The 3P beats the 2020 Ferrari Portofino on an Italian track.
That's awesome! Glad my car can beat a $200,000 car on the track
on the street too.
@lbowroom - of course on the street too :-) goes without saying.
I just can't stop flooring this car and whipping it around corners.
Ever break the tires loose? I have.... but software fixes it fairly quickly & it feels like another launch. LOL
Best. Car. Ever.
The 24hr of Le Mans would be incredible competition
With battery swaps
"24hr of Le Mans"
exactly the kind of race that is not suited for an EV
@lbowroom if Ford could change the brakes (a la Ford v Ferrari) then perhaps Tesla can have swappable battery packs...then it could be game on for Le Mans!
10 second battery swap every 80 miles? (I'm guessing at the 80, but at those speeds, probably not far off)
On a track with a long straightaway the Tesla might lose since it has a lower top speed. Was doing 110 behind a friend in one on a deserted road and then he floored it.The owner said he was doing about 190. I'rm not sure how theTesla brakes would hold up either compared to Ferraris that have the be 12K? ceramic racing brake package.
Tesla Brakes fared than the ferraris in this test.
The Ferrari will have higher top speed. That said, remember this is the model 3. The roadster will match the ferraris price point and with its 250mph top speed, it will be game over for the Ferrari pretty quickly.
Getting 80 Miles per tank on an ice in race conditions would be very hard and generally require an extra large fuel cell which is heavily regulated. If they wanted to allow EV to be competitive they could. A few years ago they decided diesel would be allowed and they dominates for a few years based on the engine and tank sizes allowed. It is all about the rules, only a little about the tech.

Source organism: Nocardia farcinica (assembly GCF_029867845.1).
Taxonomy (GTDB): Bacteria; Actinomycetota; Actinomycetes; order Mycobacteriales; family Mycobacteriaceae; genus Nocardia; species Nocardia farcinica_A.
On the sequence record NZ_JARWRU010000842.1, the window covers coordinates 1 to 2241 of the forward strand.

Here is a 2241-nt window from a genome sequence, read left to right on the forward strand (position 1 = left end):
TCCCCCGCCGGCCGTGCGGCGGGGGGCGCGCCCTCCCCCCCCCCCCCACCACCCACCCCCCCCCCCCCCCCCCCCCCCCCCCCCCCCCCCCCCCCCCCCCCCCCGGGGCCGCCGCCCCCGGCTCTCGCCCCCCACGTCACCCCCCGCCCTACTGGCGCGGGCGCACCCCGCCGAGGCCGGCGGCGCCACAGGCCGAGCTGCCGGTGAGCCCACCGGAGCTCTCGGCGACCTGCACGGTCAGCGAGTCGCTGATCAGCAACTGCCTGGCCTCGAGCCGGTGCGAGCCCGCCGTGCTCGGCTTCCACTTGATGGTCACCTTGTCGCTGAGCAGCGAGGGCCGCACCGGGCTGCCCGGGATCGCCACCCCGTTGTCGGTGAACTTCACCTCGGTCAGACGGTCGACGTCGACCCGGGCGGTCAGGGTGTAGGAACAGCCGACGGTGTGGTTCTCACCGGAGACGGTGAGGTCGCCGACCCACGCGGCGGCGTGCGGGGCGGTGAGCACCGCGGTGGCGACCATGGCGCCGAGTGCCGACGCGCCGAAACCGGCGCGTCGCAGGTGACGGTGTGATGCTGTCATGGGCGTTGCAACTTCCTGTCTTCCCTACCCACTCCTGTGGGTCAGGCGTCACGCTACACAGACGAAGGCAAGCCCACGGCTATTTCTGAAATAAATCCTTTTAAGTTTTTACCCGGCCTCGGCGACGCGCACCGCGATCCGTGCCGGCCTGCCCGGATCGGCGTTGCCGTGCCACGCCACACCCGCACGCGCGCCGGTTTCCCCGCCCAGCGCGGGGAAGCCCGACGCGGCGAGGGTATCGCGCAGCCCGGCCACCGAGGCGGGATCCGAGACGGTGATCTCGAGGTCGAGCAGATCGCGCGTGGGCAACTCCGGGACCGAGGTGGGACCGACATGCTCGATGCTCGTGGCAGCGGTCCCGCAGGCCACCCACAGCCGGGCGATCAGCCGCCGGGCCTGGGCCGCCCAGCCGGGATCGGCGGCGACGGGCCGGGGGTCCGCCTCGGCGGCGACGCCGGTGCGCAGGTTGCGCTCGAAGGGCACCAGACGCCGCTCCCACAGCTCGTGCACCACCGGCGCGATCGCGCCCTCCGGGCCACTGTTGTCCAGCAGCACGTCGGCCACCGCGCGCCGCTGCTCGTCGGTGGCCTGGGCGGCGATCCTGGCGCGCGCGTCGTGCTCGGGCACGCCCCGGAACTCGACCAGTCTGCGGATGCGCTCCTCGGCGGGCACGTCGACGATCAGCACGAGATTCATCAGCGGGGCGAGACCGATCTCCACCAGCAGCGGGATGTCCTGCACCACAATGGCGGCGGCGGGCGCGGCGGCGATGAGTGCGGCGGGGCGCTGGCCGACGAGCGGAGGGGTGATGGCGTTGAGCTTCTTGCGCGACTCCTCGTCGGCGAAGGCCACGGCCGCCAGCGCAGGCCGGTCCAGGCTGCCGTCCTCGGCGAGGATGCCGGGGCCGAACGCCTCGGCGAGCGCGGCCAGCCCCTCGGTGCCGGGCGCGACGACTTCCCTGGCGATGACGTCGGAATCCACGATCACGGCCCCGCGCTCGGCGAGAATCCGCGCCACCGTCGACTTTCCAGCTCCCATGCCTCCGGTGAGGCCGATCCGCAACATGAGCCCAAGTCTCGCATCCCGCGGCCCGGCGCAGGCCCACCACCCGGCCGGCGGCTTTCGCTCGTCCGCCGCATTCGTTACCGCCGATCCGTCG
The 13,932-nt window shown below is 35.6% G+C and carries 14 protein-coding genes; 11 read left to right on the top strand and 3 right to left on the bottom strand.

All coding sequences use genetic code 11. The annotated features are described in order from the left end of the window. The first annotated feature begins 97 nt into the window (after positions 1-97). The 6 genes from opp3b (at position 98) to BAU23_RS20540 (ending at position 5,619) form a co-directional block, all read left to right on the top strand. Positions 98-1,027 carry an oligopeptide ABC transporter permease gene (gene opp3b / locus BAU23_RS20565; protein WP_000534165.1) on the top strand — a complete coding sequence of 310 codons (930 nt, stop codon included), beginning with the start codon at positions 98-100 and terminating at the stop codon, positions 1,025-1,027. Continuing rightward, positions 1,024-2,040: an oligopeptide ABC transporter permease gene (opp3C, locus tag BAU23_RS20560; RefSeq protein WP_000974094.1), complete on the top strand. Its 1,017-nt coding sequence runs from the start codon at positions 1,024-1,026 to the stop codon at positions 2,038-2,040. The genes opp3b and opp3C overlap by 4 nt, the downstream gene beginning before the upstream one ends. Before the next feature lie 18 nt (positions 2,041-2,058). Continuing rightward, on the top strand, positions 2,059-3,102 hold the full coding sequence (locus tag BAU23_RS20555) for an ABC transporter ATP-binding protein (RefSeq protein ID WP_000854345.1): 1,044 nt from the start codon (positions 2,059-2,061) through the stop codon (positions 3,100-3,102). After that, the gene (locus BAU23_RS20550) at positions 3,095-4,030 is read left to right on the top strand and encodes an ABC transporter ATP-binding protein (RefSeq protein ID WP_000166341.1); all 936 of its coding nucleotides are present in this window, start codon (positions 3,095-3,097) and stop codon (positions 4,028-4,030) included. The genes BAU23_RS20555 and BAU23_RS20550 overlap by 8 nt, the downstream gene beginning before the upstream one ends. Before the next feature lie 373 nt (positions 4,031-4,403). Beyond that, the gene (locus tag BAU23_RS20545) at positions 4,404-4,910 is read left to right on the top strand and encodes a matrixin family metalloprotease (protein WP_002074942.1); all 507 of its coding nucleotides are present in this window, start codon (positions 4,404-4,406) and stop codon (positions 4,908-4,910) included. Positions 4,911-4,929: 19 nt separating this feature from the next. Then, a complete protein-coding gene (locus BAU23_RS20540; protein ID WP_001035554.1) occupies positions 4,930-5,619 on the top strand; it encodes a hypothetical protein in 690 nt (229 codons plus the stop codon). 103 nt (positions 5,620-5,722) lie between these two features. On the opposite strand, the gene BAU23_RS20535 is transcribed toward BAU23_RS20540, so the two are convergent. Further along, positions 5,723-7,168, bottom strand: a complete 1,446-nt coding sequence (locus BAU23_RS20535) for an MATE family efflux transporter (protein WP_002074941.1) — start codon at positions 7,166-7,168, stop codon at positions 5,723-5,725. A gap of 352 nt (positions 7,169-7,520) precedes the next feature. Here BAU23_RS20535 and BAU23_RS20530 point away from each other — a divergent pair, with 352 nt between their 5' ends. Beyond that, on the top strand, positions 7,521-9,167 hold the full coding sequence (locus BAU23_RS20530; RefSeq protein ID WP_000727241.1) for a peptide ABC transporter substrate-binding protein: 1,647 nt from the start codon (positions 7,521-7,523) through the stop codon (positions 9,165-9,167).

Keep in mind the new Roadster is also rated at 620 miles. So, maybe 100-150 miles of race range?
Can’t wait to see what the Roadster can do. But, it won’t beat a Ferrari at the 24hrs of Le Mans anytime soon. Something an ICE is simply better at.
JAD | February 25, 2020
Getting 80 Miles per tank on an ice in race conditions would be very hard and generally require an extra large fuel cell which is heavily regulated.
Race cars would just be purpose-built. Formula 1 for example is ~190 miles and done with something in the ballpark of 30 gallons of fuel.
I don’t follow formulaE but I assume that like current F1 rules they don’t re”fuel”.
Formula E changed cars half way through the race until this year. Now no refueling.
Most race cars have the biggest tank the rules allow, but the rules are set up to balance speed and tank size is one parameter they use. Big engines get small tanks and have to stop more, or when they were promoting diesels, they got big tanks and went much further.
Battery size limitations will be used the same way I would guess.
Also, F1 cars are forced to get that 6 or so mpg as refueling is not allowed. Before that rule their fuel economy was about half that and they had much more power but only went about 50 Miles between fuel stops.
That’s my point, really: race cars are designed for the race. If the race doesn’t allow refueling, the design of the car follows.